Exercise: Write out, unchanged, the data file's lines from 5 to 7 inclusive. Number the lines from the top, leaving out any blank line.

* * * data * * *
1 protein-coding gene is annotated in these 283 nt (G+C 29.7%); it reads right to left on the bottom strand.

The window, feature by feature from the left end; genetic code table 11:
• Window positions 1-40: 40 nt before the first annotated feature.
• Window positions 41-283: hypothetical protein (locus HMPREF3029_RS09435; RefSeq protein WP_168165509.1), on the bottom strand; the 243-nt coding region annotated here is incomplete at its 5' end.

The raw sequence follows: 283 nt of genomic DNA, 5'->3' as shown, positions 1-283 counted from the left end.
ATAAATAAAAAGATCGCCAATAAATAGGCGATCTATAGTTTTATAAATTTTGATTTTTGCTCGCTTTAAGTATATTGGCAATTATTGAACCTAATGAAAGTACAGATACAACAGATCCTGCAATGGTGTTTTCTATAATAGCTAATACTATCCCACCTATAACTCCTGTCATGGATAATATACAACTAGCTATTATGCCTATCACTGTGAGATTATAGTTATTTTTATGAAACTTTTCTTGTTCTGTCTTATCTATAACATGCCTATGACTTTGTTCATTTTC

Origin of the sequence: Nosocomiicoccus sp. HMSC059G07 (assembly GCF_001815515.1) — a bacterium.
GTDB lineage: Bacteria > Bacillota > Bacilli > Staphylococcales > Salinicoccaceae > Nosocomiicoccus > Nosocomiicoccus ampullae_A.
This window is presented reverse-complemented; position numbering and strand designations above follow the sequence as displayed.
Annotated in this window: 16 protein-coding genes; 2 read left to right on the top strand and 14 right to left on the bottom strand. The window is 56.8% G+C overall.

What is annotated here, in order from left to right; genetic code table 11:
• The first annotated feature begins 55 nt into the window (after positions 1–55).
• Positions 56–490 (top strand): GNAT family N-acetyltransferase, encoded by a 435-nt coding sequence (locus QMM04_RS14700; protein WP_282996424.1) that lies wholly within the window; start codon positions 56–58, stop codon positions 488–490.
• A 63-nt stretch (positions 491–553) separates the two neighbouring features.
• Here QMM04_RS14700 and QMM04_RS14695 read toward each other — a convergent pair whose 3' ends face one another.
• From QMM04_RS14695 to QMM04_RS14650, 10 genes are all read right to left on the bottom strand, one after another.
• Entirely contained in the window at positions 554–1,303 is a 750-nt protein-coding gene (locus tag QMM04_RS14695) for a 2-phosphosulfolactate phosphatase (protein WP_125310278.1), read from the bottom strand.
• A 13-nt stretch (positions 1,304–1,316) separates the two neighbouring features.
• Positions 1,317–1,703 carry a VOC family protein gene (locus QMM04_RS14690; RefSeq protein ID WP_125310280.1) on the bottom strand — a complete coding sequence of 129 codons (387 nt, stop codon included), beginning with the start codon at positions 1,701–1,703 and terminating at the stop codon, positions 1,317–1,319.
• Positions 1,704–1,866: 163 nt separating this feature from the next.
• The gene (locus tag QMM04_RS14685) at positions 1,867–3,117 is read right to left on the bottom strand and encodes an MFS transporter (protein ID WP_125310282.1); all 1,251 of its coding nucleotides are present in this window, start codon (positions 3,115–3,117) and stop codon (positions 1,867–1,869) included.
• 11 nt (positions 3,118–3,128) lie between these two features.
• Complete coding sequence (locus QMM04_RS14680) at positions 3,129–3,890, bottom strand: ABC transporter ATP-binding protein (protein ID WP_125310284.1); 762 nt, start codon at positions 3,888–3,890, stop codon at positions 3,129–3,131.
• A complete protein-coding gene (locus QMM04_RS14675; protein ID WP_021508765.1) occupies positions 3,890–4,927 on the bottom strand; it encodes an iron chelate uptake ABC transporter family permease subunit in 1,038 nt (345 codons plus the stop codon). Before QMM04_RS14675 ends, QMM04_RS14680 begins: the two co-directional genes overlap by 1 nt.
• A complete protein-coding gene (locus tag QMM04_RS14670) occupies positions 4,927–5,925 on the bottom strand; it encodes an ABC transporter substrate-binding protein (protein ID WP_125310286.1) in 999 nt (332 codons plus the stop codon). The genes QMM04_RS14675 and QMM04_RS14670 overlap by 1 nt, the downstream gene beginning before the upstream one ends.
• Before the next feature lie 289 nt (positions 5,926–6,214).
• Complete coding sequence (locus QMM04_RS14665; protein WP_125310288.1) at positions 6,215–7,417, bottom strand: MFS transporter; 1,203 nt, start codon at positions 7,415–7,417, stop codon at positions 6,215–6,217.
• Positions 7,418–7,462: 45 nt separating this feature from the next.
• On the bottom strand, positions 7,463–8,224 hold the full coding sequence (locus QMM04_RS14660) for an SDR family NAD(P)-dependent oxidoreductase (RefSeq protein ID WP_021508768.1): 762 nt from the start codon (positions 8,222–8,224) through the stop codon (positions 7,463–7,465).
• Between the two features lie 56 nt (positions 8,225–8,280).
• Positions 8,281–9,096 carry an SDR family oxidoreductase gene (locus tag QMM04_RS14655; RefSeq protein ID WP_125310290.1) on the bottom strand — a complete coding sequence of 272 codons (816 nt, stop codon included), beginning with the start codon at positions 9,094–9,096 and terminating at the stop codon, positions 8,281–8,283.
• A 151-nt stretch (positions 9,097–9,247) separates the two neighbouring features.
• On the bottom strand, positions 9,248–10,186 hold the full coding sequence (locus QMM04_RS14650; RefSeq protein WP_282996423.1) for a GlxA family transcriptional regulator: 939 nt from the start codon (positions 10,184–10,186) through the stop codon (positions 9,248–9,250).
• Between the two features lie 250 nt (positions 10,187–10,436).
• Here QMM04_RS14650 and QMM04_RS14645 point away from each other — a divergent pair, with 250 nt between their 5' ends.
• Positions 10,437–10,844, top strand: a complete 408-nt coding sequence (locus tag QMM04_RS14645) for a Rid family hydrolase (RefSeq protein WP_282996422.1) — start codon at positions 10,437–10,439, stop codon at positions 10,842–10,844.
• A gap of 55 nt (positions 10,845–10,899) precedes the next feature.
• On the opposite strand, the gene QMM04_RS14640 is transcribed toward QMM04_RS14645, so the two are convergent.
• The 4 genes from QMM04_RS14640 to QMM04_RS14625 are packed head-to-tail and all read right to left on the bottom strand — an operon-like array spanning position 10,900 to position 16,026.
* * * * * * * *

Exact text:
The raw sequence follows: 283 nt of genomic DNA, 5'->3' as shown, positions 1-283 counted from the left end.
ATAAATAAAAAGATCGCCAATAAATAGGCGATCTATAGTTTTATAAATTTTGATTTTTGCTCGCTTTAAGTATATTGGCAATTATTGAACCTAATGAAAGTACAGATACAACAGATCCTGCAATGGTGTTTTCTATAATAGCTAATACTATCCCACCTATAACTCCTGTCATGGATAATATACAACTAGCTATTATGCCTATCACTGTGAGATTATAGTTATTTTTATGAAACTTTTCTTGTTCTGTCTTATCTATAACATGCCTATGACTTTGTTCATTTTC

Origin of the sequence: Nosocomiicoccus sp. HMSC059G07 (assembly GCF_001815515.1) — a bacterium.